Almazán, E., Buitrón, B., Gómez-Espinosa, C. and Daniel Vachard. 2007. Moscovian chaetetid (boundstone) mounds in Sonora, Mexico. In: Vennin, E., Aretz, M., Boulvain, F. and Munnecke, A., eds., Facies from Palaeozoic reefs and bioaccumulations. Mémoires du Muséum national d’Histoire naturelle 195: 269–271.

Martin, L.G., Montañez, I.P. and Bishop, J.W. 2012. A paleotropical carbonate-dominated archive of Carboniferous icehouse dynamics, Bird Spring Fm., southern Great Basin, USA. Palaeogeography, Palaeoclimatology, Palaeoecology 329: 64-82.

West, R.R. 1994. Species in coralline demosponges: Chaetetida. In: Oekentorp-Küster, P., ed., Proceedings of the VI International Symposium on Fossil Cnidaria and Porifera, Munster Cnidarian Symposium, v. 2. Courier Forschungsinstitut Senckenberg 172: 399–409.

West, R.R. 2011a. Part E, Revised, Volume 4, Chapter 2A: Introduction to the fossil hypercalcified chaetetid-type Porifera (Demospongiae). Treatise Online 20: 1–79.

West, R.R. 2011b. Part E, Revised, Volume 4, Chapter 2C: Classification of the fossil and living hypercalcified chaetetid-type Porifera (Demospongiae). Treatise Online 22: 1–24.

West, R.R. 2012c. Part E, Revised, Volume 4, Chapter 2D: Evolution of the hypercalcified chaetetid-type Porifera (Demospongiae). Treatise Online 35: 1–26.

Wilson, M.A. 1985. Conodont biostratigraphy and paleoenvironments at the Mississippian-Pennsylvanian boundary (Carboniferous: Namurian) in the Spring Mountains of southern Nevada. Newsletters on Stratigraphy 14: 69-80.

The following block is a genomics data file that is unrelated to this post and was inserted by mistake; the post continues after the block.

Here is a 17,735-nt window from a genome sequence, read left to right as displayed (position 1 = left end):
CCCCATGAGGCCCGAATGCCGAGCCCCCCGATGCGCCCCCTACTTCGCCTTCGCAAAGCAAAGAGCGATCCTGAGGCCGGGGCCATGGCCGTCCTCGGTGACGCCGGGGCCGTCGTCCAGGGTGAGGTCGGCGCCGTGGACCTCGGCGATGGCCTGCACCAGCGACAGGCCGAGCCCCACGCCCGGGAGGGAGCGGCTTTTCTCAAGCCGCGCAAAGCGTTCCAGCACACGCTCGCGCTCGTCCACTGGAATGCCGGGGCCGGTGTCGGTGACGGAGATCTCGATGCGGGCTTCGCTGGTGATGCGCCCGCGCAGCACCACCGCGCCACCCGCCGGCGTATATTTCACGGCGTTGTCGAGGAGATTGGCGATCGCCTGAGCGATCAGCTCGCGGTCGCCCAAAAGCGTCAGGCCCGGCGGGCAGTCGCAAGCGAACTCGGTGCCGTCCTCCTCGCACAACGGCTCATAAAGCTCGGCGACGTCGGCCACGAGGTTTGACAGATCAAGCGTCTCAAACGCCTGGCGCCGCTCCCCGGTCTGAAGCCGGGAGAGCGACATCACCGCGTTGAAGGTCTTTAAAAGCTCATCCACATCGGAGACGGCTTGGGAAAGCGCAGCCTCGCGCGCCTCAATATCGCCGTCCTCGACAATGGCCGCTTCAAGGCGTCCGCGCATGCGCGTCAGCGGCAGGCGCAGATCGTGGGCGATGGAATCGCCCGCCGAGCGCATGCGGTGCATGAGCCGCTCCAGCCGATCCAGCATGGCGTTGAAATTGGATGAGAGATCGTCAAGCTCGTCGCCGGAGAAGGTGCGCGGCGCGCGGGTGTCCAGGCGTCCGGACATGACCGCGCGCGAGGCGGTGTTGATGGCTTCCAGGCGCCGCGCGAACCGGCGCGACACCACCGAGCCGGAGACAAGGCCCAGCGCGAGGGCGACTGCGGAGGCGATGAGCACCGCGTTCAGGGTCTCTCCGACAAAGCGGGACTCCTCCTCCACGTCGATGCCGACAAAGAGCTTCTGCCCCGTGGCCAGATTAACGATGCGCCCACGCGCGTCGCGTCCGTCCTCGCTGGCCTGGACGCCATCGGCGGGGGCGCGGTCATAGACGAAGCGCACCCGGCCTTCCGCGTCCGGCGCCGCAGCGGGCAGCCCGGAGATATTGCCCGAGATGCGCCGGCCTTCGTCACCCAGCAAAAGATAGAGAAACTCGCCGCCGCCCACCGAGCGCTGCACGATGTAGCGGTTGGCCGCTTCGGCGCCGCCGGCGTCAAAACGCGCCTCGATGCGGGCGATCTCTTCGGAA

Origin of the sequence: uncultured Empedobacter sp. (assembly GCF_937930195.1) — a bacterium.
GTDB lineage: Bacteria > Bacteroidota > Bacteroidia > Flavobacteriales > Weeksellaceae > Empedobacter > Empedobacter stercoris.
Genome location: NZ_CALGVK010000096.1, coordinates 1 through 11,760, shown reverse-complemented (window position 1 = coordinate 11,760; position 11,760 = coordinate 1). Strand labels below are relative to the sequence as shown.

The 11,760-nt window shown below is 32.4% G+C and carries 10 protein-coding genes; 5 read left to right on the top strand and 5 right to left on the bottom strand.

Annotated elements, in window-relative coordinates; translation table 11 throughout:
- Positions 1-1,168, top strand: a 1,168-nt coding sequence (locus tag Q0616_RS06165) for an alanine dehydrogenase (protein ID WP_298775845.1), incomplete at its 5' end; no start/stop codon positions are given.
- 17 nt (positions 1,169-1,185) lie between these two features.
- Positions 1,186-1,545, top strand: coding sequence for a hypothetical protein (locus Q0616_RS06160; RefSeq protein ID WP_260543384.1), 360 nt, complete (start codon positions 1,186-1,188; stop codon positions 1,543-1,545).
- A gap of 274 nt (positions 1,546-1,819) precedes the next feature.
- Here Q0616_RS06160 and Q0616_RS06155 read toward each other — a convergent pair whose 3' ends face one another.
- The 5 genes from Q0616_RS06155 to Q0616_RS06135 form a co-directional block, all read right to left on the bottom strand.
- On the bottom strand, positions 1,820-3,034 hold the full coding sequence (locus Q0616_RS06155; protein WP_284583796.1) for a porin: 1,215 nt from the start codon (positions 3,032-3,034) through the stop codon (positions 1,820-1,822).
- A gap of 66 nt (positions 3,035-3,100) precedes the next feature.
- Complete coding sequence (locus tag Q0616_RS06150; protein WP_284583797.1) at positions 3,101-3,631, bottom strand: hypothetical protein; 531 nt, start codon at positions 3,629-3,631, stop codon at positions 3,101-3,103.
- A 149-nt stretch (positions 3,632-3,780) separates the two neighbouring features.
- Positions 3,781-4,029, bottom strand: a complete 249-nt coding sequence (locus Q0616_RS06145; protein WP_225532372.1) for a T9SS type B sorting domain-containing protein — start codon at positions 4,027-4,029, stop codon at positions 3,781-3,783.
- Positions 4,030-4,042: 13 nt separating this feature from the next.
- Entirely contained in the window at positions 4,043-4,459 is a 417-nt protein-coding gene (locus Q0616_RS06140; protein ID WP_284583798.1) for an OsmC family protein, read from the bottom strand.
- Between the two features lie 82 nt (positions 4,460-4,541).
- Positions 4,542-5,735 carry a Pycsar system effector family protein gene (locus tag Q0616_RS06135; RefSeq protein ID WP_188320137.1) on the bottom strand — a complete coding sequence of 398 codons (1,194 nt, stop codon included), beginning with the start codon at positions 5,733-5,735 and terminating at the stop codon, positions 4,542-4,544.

Wooster’s Fossil of the Week: Petrified conifer wood

May 29th, 2015

1Petrified Wood 052615 585This is one of the most beautiful fossils in Wooster’s teaching collections. It is a polished section of petrified wood. It has vibrant colors and exquisite detail, as you’re about to see. Unfortunately any label that accompanied this specimen disappeared long ago. No matter how fantastic a fossil is, without its original location and stratigraphic context it has little scientific value. It works for our teaching collection, but I can’t tell you the age of the specimen, nor where it was found.
2Petrified wood close 052615 585Petrified wood is one of the most common types of fossil known to the public because of its abundance, attractiveness, hardiness (many a house out west has been built with petrified logs), and variety. Through the process of permineralization, minerals (quartz and chalcedony in this case) have infiltrated the porous organic structure, giving us three-dimensional, highly detailed preservation. This wood was first buried in low-oxygen sediments before it could decay on the forest floor. Groundwater circulated through the conductive tissue of the wood, depositing minerals in and around the cell walls of lignin and cellulose.

3Season of wood 052615 585It is hard to believe as we look closer and closer at the specimen that this is a fossil and not modern wood. Here we see the structure of the annual rings. The light-colored section is the new growth, the darker is when growth slowed at the end of the season. Our Wooster dendrochronologists, Greg Wiles and Nick Wiesenberg, could tell from this view that our tree was some kind of conifer.

4Polished petrified wood cells 585An even closer view of the same specimen. Now the perspective is dominated by vertical elements (rays) extending from the core of the tree outwards.

5Wood cells closest 052615 585This is as close as I could get with our photographic equipment. The cell walls and intervening rays are very distinct. Again, we’re looking at minerals here, not the original wood!

Again, fully label your fossils when you collect them. Because it has no locality information, this unlabeled specimen has little scientific worth. Too bad!


Hickey, L.J. 2010. The Forest Primeval: The Geologic History of Wood and Petrified Forests. Yale Peabody Museum Series, 62 pp.